WASHINGTON – The United States could sell China $5 billion more in farm goods if Beijing cut trade barriers, according to an official study Tuesday that is likely to stoke trade tensions between the two powers.
“Results suggest that the elimination of Chinese tariffs and non-tariff measures could lead to an additional $3.9 billion to $5.2 billion in US agricultural exports to China,” the US International Trade Commission said.
While the United States is already the largest exporter of farm products to China, the trade commission said Beijing blocks the import of major items including beef, pork and wheat.
The federal agency said the main problem was not import duties but non-tariff barriers, such as the blocking of US pork due to supposed fears of swine flu.
“The World Organization for Animal Health has reported that there is no risk of influenza infection from consuming pork,” the report noted.
The study is likely to add fuel to simmering dispute between Beijing and Washington over China’s bilateral trade surplus, which hit $273 billion last year.
China is already the world’s second largest importer of food and farm products, and the US its leading supplier, the report acknowledged.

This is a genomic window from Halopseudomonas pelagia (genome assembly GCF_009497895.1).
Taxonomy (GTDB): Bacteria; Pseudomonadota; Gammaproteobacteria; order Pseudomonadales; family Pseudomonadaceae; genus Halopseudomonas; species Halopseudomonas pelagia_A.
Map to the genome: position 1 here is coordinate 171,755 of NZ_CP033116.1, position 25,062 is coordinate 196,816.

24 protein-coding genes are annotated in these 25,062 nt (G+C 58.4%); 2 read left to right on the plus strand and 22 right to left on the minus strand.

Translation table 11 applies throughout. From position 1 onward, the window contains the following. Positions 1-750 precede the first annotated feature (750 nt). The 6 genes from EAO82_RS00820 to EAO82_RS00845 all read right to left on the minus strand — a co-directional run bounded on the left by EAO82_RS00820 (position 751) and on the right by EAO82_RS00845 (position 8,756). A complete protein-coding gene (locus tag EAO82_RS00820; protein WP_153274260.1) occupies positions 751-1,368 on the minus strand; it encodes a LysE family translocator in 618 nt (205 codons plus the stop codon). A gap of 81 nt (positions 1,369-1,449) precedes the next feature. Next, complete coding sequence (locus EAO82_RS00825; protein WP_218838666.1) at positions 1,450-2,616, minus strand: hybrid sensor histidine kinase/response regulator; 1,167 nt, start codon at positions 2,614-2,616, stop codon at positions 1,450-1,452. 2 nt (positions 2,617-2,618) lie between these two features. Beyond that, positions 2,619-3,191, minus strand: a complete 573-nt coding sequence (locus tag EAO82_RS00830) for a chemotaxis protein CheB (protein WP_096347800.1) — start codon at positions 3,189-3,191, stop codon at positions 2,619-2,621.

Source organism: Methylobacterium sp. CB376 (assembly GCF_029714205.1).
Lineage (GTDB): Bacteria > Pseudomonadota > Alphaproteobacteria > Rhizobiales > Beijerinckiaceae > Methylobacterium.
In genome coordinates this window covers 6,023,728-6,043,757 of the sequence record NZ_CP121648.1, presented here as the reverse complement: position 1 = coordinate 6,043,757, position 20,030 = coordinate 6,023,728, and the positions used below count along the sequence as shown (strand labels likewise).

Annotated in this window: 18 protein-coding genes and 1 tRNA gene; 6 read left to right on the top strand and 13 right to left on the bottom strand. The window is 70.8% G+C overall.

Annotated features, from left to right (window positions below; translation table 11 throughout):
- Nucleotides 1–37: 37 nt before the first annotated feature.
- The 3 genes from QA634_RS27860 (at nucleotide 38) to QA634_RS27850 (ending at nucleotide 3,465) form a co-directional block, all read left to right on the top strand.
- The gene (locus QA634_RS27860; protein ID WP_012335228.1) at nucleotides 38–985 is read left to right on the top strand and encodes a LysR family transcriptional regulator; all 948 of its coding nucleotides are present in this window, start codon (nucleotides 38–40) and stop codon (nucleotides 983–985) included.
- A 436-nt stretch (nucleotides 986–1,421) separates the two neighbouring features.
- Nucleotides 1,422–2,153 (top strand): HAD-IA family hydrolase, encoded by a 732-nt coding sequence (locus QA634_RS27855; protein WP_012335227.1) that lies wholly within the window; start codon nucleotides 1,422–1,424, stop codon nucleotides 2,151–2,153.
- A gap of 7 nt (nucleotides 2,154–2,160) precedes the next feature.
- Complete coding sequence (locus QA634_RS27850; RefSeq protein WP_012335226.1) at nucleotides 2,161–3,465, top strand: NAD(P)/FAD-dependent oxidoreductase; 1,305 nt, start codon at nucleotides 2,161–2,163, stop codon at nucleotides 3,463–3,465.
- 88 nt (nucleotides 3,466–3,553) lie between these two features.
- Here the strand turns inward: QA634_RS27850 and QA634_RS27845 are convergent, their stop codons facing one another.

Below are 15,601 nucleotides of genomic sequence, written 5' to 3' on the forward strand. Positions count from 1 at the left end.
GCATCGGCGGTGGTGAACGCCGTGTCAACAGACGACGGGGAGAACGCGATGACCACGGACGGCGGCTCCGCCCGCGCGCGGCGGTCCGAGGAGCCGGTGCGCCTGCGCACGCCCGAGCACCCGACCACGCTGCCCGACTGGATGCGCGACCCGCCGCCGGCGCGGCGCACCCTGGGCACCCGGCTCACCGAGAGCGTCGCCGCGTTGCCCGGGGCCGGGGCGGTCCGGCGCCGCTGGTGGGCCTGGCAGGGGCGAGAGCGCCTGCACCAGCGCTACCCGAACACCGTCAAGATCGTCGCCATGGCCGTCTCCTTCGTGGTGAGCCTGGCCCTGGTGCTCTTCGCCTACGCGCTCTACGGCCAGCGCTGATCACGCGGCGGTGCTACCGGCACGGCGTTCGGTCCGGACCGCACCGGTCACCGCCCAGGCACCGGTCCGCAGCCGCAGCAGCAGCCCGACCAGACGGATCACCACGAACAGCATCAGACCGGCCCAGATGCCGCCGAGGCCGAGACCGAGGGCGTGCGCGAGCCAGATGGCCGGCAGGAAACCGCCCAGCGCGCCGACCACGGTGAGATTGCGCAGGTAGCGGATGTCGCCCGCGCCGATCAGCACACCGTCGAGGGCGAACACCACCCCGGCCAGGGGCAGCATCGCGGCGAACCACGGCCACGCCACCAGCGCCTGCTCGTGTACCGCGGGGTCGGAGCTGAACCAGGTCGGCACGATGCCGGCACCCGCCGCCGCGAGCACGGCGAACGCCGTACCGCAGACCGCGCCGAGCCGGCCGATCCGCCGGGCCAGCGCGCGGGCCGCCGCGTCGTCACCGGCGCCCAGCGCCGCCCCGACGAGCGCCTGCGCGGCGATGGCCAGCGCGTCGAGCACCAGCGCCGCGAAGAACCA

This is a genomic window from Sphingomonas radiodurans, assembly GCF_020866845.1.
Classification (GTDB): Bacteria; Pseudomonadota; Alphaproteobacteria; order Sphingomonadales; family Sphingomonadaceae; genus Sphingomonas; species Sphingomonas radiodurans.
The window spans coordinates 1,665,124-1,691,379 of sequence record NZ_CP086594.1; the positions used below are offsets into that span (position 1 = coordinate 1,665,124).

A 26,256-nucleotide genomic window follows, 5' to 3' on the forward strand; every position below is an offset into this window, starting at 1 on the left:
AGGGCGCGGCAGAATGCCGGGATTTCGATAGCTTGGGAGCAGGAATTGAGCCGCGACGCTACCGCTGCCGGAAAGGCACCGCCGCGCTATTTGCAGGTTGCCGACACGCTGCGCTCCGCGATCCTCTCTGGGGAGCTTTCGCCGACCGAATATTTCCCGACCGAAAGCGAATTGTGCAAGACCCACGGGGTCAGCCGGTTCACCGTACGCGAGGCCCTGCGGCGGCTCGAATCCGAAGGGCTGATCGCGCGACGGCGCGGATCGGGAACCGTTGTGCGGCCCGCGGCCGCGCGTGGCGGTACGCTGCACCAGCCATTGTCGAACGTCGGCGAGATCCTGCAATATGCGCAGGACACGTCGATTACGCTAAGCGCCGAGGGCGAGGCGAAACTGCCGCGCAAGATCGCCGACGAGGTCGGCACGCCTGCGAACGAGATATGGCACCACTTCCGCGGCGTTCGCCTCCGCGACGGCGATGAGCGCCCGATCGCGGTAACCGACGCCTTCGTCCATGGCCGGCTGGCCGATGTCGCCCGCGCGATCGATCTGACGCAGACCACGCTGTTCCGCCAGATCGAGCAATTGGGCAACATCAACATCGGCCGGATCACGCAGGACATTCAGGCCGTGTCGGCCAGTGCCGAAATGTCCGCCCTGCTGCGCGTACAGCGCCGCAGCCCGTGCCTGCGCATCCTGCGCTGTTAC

In 2010 the US shipped $17.8 billion in farm products to China, just over one-fourth of all Chinese farm imports.
Most of what the US sold was soybeans, cotton, processed animal feed and animal hides.
But the US wants to sell more meats, grains like wheat and vegetable oils — all things for which Chinese demand is steadily rising, the study said.
The report was requested by Democrat Max Baucus, chairman of the Senate finance committee, and committee member Republican Senator Chuck Grassley — both from key farm states.
“China is our number one market for US agricultural product exports, but China’s unjustified trade barriers are blocking some of our goods such as wheat and beef and hurting job growth in the US,” Baucus said in a statement following the report’s release.
“It is imperative that China drop these barriers and further open its market to American agricultural goods,” said Hatch in the same statement.